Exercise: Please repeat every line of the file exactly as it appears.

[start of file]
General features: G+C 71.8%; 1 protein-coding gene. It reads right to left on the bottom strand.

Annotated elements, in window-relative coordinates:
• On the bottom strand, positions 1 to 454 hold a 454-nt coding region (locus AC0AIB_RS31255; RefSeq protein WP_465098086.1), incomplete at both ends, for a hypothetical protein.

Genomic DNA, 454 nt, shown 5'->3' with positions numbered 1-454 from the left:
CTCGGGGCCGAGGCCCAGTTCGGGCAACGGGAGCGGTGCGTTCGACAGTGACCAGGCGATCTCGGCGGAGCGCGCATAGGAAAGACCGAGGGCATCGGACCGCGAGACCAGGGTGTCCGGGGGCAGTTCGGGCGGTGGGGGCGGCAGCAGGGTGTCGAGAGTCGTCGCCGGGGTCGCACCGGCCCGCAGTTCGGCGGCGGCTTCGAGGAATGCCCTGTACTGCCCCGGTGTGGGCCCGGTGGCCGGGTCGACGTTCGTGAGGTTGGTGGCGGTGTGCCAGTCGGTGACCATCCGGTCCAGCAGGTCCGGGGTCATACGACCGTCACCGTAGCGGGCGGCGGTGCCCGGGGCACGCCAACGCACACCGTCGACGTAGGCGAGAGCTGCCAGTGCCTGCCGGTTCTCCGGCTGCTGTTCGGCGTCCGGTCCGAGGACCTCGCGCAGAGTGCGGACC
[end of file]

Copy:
General features: G+C 71.8%; 1 protein-coding gene. It reads right to left on the bottom strand.

Annotated elements, in window-relative coordinates:
• On the bottom strand, positions 1 to 454 hold a 454-nt coding region (locus AC0AIB_RS31255; RefSeq protein WP_465098086.1), incomplete at both ends, for a hypothetical protein.

Genomic DNA, 454 nt, shown 5'->3' with positions numbered 1-454 from the left:
CTCGGGGCCGAGGCCCAGTTCGGGCAACGGGAGCGGTGCGTTCGACAGTGACCAGGCGATCTCGGCGGAGCGCGCATAGGAAAGACCGAGGGCATCGGACCGCGAGACCAGGGTGTCCGGGGGCAGTTCGGGCGGTGGGGGCGGCAGCAGGGTGTCGAGAGTCGTCGCCGGGGTCGCACCGGCCCGCAGTTCGGCGGCGGCTTCGAGGAATGCCCTGTACTGCCCCGGTGTGGGCCCGGTGGCCGGGTCGACGTTCGTGAGGTTGGTGGCGGTGTGCCAGTCGGTGACCATCCGGTCCAGCAGGTCCGGGGTCATACGACCGTCACCGTAGCGGGCGGCGGTGCCCGGGGCACGCCAACGCACACCGTCGACGTAGGCGAGAGCTGCCAGTGCCTGCCGGTTCTCCGGCTGCTGTTCGGCGTCCGGTCCGAGGACCTCGCGCAGAGTGCGGACC